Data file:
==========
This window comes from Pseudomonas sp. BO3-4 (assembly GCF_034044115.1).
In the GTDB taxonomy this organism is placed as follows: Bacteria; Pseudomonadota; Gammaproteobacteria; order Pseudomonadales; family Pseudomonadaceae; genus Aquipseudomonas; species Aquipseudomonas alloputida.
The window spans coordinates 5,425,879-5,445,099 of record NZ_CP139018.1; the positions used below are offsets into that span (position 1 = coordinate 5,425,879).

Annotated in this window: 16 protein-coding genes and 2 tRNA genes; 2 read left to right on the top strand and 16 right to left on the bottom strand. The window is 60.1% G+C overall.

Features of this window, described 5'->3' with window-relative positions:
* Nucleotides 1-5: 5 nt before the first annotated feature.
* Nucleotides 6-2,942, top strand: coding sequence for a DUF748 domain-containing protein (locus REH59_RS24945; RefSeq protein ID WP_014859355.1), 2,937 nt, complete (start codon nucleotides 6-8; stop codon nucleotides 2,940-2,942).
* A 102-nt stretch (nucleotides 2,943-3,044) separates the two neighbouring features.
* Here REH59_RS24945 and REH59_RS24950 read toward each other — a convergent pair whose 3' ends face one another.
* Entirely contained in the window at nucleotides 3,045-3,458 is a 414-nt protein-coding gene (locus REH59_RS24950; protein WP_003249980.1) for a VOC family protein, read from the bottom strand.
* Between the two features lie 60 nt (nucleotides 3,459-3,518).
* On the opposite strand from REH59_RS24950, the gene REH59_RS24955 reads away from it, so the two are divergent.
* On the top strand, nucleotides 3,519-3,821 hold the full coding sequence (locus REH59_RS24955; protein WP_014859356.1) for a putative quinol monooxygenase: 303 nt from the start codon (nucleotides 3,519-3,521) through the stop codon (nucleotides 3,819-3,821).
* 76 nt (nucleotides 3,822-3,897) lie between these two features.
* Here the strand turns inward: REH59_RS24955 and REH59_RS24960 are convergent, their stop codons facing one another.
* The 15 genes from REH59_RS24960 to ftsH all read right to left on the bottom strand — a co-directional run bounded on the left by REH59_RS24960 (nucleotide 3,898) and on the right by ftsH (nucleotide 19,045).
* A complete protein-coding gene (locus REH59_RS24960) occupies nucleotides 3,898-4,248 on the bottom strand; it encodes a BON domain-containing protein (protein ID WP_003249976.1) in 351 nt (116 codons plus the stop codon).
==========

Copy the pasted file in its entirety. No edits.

This window comes from Pseudomonas sp. BO3-4 (assembly GCF_034044115.1).
In the GTDB taxonomy this organism is placed as follows: Bacteria; Pseudomonadota; Gammaproteobacteria; order Pseudomonadales; family Pseudomonadaceae; genus Aquipseudomonas; species Aquipseudomonas alloputida.
The window spans coordinates 5,425,879-5,445,099 of record NZ_CP139018.1; the positions used below are offsets into that span (position 1 = coordinate 5,425,879).

Annotated in this window: 16 protein-coding genes and 2 tRNA genes; 2 read left to right on the top strand and 16 right to left on the bottom strand. The window is 60.1% G+C overall.

Features of this window, described 5'->3' with window-relative positions:
* Nucleotides 1-5: 5 nt before the first annotated feature.
* Nucleotides 6-2,942, top strand: coding sequence for a DUF748 domain-containing protein (locus REH59_RS24945; RefSeq protein ID WP_014859355.1), 2,937 nt, complete (start codon nucleotides 6-8; stop codon nucleotides 2,940-2,942).
* A 102-nt stretch (nucleotides 2,943-3,044) separates the two neighbouring features.
* Here REH59_RS24945 and REH59_RS24950 read toward each other — a convergent pair whose 3' ends face one another.
* Entirely contained in the window at nucleotides 3,045-3,458 is a 414-nt protein-coding gene (locus REH59_RS24950; protein WP_003249980.1) for a VOC family protein, read from the bottom strand.
* Between the two features lie 60 nt (nucleotides 3,459-3,518).
* On the opposite strand from REH59_RS24950, the gene REH59_RS24955 reads away from it, so the two are divergent.
* On the top strand, nucleotides 3,519-3,821 hold the full coding sequence (locus REH59_RS24955; protein WP_014859356.1) for a putative quinol monooxygenase: 303 nt from the start codon (nucleotides 3,519-3,521) through the stop codon (nucleotides 3,819-3,821).
* 76 nt (nucleotides 3,822-3,897) lie between these two features.
* Here the strand turns inward: REH59_RS24955 and REH59_RS24960 are convergent, their stop codons facing one another.
* The 15 genes from REH59_RS24960 to ftsH all read right to left on the bottom strand — a co-directional run bounded on the left by REH59_RS24960 (nucleotide 3,898) and on the right by ftsH (nucleotide 19,045).
* A complete protein-coding gene (locus REH59_RS24960) occupies nucleotides 3,898-4,248 on the bottom strand; it encodes a BON domain-containing protein (protein ID WP_003249976.1) in 351 nt (116 codons plus the stop codon).